The weak economy has knocked down the salaries of men and women equally, leaving intact the large paycheck disparity between genders, new census data show.
Women employed full time earned a median $37,118 in 2011, nearly $11,000, or 23 percent, less than men, according to figures released this week.
Working men and women each earned 2.5 percent less from the year before, so the earnings differences remained.
“It’s extraordinarily frustrating because women are breadwinners for their families,” said Egg Harbor Township resident Audrey Moloney, public policy chairwoman for the Atlantic County chapter of the American Association of University Women. “Clearly we still have a lot of work to do. This crosses all lines in terms of income, and it particularly hurts women of lower income.”
The wage gap was even greater in most area counties in 2010, the most recent year for which such local data were available.
Women working full time earned 30 percent less than men in Cape May County; 24 percent in Cumberland County; and 25 percent in Ocean County, according to the Census Bureau’s American Community Survey.
That means annual median wages were between $11,000 and $16,000 lower for women who work full-time, year-round jobs.
Atlantic County was the exception. Women there earned 13 percent less than men, or about $5,400 less per year.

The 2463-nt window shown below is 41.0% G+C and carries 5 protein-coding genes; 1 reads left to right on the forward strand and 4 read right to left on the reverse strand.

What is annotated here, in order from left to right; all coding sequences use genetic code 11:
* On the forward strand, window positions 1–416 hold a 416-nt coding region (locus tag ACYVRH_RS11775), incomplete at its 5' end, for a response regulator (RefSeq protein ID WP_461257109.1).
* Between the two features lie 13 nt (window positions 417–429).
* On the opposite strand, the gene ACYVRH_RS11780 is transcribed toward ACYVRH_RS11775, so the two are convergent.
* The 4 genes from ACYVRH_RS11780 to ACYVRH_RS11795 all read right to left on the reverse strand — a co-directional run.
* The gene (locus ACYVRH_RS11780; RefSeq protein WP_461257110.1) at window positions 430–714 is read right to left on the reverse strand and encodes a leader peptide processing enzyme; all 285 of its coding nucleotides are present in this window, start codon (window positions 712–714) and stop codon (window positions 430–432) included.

The latest data represent a troubling trend that has long affected women in the work force, said Christianne Corbett, a senior researcher at the Washington, D.C.-based American Association of University Women, which promotes pay equality.
The national earnings difference has remained nearly unchanged for a decade, she said.
While part of the gap can be explained by the tendency of some higher-paying occupations — such as engineering — to draw more men, that is only part of the picture, Corbett said.
Her association did a study in 2007 tracking college graduates by major and career.
Corbett said it found women were paid 5 percent less than men one year out of college despite having the same majors, fields and work hours.
“Part of it is not explained by anything. There’s still some unexplained gap,” she said. “That is due to factors hard to measure. One may be discrimination.”
In Atlantic County, Moloney said she was fortunate.
The retired elementary school teacher, who taught reading and math in Linwood and Pleasantville, said the pay scales were the same for men and women.
Moloney is a proponent of federal legislation to help close the wage differences.
The Lilly Ledbetter Fair Pay Act, which was passed by Congress and signed by President Barack Obama in January 2009, expanded the statute of limitations for workers to sue for wage discrimination.
Moloney and others are pushing for more federal legislation that she said would help give women better equal-pay protections. Recent efforts — including the Paycheck Fairness Act — did not pass the U.S. Senate this year.
Among other issues, the act sought to make employers prove pay differences between men and women in the same field were due to job performance.
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